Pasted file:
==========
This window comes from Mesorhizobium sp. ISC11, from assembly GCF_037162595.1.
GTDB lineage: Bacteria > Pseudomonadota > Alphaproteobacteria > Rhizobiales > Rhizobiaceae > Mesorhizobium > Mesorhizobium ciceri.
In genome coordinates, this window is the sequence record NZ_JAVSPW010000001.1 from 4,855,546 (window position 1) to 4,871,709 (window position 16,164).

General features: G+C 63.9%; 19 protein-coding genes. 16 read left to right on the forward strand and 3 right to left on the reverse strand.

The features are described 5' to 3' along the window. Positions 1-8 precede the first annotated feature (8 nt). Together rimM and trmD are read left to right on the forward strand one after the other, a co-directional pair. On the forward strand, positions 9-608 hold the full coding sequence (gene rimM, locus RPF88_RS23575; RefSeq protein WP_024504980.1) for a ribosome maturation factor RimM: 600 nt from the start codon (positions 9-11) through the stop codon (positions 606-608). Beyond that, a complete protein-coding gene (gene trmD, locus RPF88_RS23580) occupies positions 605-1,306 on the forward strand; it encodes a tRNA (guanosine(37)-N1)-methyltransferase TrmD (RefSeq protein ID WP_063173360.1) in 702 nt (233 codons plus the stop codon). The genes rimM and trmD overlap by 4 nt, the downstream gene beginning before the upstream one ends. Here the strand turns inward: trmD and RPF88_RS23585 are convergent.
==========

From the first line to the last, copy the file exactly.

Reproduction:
This window comes from Mesorhizobium sp. ISC11, from assembly GCF_037162595.1.
GTDB lineage: Bacteria > Pseudomonadota > Alphaproteobacteria > Rhizobiales > Rhizobiaceae > Mesorhizobium > Mesorhizobium ciceri.
In genome coordinates, this window is the sequence record NZ_JAVSPW010000001.1 from 4,855,546 (window position 1) to 4,871,709 (window position 16,164).

General features: G+C 63.9%; 19 protein-coding genes. 16 read left to right on the forward strand and 3 right to left on the reverse strand.

The features are described 5' to 3' along the window. Positions 1-8 precede the first annotated feature (8 nt). Together rimM and trmD are read left to right on the forward strand one after the other, a co-directional pair. On the forward strand, positions 9-608 hold the full coding sequence (gene rimM, locus RPF88_RS23575; RefSeq protein WP_024504980.1) for a ribosome maturation factor RimM: 600 nt from the start codon (positions 9-11) through the stop codon (positions 606-608). Beyond that, a complete protein-coding gene (gene trmD, locus RPF88_RS23580) occupies positions 605-1,306 on the forward strand; it encodes a tRNA (guanosine(37)-N1)-methyltransferase TrmD (RefSeq protein ID WP_063173360.1) in 702 nt (233 codons plus the stop codon). The genes rimM and trmD overlap by 4 nt, the downstream gene beginning before the upstream one ends. Here the strand turns inward: trmD and RPF88_RS23585 are convergent.